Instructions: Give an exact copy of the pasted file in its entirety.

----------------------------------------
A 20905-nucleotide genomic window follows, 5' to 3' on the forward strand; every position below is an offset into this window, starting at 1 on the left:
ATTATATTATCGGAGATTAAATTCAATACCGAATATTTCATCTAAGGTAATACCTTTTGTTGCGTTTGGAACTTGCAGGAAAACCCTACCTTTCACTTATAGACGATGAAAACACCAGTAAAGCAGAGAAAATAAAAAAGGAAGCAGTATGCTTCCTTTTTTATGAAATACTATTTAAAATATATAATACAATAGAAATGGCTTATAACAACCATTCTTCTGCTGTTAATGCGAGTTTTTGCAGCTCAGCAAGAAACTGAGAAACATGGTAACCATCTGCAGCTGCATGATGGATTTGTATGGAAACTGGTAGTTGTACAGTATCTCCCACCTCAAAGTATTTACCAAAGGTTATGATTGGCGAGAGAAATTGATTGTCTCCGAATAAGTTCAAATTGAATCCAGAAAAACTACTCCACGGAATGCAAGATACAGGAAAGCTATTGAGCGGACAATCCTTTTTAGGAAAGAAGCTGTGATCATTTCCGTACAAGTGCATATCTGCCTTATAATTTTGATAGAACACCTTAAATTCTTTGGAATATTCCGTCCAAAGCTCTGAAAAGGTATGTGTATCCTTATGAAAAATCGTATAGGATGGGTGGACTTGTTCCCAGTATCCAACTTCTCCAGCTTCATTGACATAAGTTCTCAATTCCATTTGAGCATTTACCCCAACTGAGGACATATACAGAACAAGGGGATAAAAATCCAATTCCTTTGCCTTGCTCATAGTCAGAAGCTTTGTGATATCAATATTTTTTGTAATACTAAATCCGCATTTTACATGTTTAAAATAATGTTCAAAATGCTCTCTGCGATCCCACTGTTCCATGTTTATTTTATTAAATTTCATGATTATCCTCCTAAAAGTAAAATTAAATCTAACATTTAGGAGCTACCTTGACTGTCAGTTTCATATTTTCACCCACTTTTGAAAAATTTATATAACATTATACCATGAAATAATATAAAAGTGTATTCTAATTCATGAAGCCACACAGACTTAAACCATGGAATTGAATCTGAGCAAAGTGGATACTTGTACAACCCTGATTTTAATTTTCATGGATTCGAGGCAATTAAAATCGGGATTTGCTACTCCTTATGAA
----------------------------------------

A 20905-nucleotide genomic window follows, 5' to 3' on the forward strand; every position below is an offset into this window, starting at 1 on the left:
ATTATATTATCGGAGATTAAATTCAATACCGAATATTTCATCTAAGGTAATACCTTTTGTTGCGTTTGGAACTTGCAGGAAAACCCTACCTTTCACTTATAGACGATGAAAACACCAGTAAAGCAGAGAAAATAAAAAAGGAAGCAGTATGCTTCCTTTTTTATGAAATACTATTTAAAATATATAATACAATAGAAATGGCTTATAACAACCATTCTTCTGCTGTTAATGCGAGTTTTTGCAGCTCAGCAAGAAACTGAGAAACATGGTAACCATCTGCAGCTGCATGATGGATTTGTATGGAAACTGGTAGTTGTACAGTATCTCCCACCTCAAAGTATTTACCAAAGGTTATGATTGGCGAGAGAAATTGATTGTCTCCGAATAAGTTCAAATTGAATCCAGAAAAACTACTCCACGGAATGCAAGATACAGGAAAGCTATTGAGCGGACAATCCTTTTTAGGAAAGAAGCTGTGATCATTTCCGTACAAGTGCATATCTGCCTTATAATTTTGATAGAACACCTTAAATTCTTTGGAATATTCCGTCCAAAGCTCTGAAAAGGTATGTGTATCCTTATGAAAAATCGTATAGGATGGGTGGACTTGTTCCCAGTATCCAACTTCTCCAGCTTCATTGACATAAGTTCTCAATTCCATTTGAGCATTTACCCCAACTGAGGACATATACAGAACAAGGGGATAAAAATCCAATTCCTTTGCCTTGCTCATAGTCAGAAGCTTTGTGATATCAATATTTTTTGTAATACTAAATCCGCATTTTACATGTTTAAAATAATGTTCAAAATGCTCTCTGCGATCCCACTGTTCCATGTTTATTTTATTAAATTTCATGATTATCCTCCTAAAAGTAAAATTAAATCTAACATTTAGGAGCTACCTTGACTGTCAGTTTCATATTTTCACCCACTTTTGAAAAATTTATATAACATTATACCATGAAATAATATAAAAGTGTATTCTAATTCATGAAGCCACACAGACTTAAACCATGGAATTGAATCTGAGCAAAGTGGATACTTGTACAACCCTGATTTTAATTTTCATGGATTCGAGGCAATTAAAATCGGGATTTGCTACTCCTTATGAA